• There are 58 counties in California. Under our state constitution, counties have no choice but to do whatever the state tells them to do. San Francisco is the only one with a combined city/county government. The other 57 counties have cities and unincorporated areas. In addition to their county-wide duties, County Boards of Supervisors function as the municipal government for the unincorporated communities in their county. When most of the residents of unincorporated areas were cows and trees, having the county run local municipal affairs sort of worked; these days, that's not the case. Law enforcement for unincorporated areas is provided by County Sheriffs and the CA Highway Patrol. The Sheriffs and the CHP are under-resourced to do that; unincorporated areas are their lowest priorities.
  • There are 482 cities in California. In California, cities have broad powers of self-government that counties do not have. Residents of unincorporated communities are denied self-government; they do not have Mayors and City Councils to focus on local priorities. Our coalition believes the residents of unincorporated urbanized areas deserve the same rights and privileges that the residents of the 482 existing cities enjoy. Since 2011, state policies about the formation of new municipalities have prevented new cities from being formed. It is high time to provide fairness and equality for residents of unincorporated areas.
  • There are over 2000 special districts in California that provide specified, focused, public services within a defined local area; they are not constrained by city or county boundaries. The services - such as fire supression, airports, libraries, parks and recreation, water supply, sewage collection and disposal, veterans affairs, electrical power, or cemetaries - vary considerably depending on local need as defined by the voters. Special districts are NOT cities, counties, nor are they financing mechanisms like Mello-Roos Districts. Cities and counties are general purpose governments. Cities and counties perform a broad array of services to protect the health, safety, and welfare of all their citizens. Special districts are limited purpose local governments that provide only the services their residents stipulate. Most special districts are independent districts, with governing bodies elected directly by the constituents of the geographic area served by the district. Certain types of special districts, called dependent districts, require that the city council or county supervisors serve as their governing boards. Our coalition is grateful for, and supportive of, the special districts that provide services to unincorporated communities. There is an interactive map that shows the boundary lines of special districts in California.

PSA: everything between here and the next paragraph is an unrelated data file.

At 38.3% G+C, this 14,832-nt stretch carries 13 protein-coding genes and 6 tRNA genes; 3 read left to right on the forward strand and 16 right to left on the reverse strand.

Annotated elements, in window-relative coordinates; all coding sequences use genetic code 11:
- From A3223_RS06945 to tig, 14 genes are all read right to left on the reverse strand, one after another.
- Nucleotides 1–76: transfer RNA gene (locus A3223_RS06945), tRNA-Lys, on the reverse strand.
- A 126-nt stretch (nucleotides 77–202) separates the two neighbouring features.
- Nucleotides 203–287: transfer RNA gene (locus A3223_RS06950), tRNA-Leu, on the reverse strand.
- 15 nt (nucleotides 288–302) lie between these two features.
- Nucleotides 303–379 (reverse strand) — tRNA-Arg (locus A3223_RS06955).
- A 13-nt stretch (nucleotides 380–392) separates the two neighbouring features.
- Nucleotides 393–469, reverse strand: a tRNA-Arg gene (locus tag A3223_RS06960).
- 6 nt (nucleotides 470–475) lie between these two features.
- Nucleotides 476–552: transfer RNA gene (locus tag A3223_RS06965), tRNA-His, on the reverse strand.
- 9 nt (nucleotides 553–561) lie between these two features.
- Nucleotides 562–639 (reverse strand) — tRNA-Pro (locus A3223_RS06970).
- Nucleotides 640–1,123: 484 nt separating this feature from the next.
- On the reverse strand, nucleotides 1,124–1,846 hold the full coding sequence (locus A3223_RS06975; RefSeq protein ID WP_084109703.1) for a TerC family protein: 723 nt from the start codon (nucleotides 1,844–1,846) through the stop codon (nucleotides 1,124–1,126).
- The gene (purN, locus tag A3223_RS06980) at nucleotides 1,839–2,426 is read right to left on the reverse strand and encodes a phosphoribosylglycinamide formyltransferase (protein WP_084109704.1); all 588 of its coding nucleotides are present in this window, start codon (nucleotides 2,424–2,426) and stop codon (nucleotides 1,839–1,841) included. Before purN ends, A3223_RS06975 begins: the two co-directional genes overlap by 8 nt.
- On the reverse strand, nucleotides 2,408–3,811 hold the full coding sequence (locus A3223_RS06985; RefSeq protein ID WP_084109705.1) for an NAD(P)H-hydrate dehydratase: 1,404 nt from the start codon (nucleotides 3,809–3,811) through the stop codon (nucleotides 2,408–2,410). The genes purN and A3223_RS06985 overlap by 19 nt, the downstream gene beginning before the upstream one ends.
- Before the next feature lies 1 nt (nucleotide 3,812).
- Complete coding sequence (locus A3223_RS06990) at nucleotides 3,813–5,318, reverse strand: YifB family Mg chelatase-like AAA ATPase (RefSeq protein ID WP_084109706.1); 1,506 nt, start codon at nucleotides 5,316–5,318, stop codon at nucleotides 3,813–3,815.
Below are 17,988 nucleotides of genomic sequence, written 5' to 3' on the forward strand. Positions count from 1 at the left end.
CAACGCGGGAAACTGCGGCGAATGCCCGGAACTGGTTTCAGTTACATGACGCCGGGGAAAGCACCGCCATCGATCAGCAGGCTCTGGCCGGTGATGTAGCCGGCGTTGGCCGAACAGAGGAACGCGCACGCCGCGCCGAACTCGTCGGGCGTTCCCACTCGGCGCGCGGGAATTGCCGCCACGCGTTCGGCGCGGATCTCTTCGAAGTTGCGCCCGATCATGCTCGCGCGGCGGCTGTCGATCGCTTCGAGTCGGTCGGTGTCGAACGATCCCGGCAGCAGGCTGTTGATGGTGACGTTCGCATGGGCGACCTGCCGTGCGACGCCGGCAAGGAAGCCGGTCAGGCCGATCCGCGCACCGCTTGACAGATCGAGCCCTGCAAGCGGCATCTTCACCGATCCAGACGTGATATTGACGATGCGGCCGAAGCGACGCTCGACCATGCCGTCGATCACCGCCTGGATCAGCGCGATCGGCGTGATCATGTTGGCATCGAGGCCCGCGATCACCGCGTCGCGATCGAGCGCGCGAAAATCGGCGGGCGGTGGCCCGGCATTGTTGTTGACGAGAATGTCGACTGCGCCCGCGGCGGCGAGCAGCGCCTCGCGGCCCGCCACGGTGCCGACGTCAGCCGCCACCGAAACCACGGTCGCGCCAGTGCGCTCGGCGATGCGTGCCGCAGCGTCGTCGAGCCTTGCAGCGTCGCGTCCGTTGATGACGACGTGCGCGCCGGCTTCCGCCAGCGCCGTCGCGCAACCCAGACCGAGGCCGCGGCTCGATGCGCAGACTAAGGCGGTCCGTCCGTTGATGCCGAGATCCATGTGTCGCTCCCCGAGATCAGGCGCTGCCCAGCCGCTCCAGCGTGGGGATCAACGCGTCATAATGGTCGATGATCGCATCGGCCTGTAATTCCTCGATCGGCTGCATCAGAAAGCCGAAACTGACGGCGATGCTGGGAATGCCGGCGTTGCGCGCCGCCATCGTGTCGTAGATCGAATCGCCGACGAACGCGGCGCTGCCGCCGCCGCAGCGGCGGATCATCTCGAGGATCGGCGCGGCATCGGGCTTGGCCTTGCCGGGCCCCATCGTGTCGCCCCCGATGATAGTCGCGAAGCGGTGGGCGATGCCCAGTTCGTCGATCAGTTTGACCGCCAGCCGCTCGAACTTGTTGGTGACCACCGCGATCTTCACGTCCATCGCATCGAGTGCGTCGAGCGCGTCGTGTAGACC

• There are 939 public school districts in California of various types, each with their own elected governing bodies. Each county has an Office of Education that is supposed to oversee the local districts and provide them with certain services. Similarly, there are 73 community college districts across the state that operate 116 community college campuses.

The unincorporated community of Arden Arcade in Sacramento County has published an example of how the mix of goverments plays out in an unincorporated community. Though there would clearly be differences elsewhere in the state, the Arden Arcade example demonstrates the complexities of local governance in California.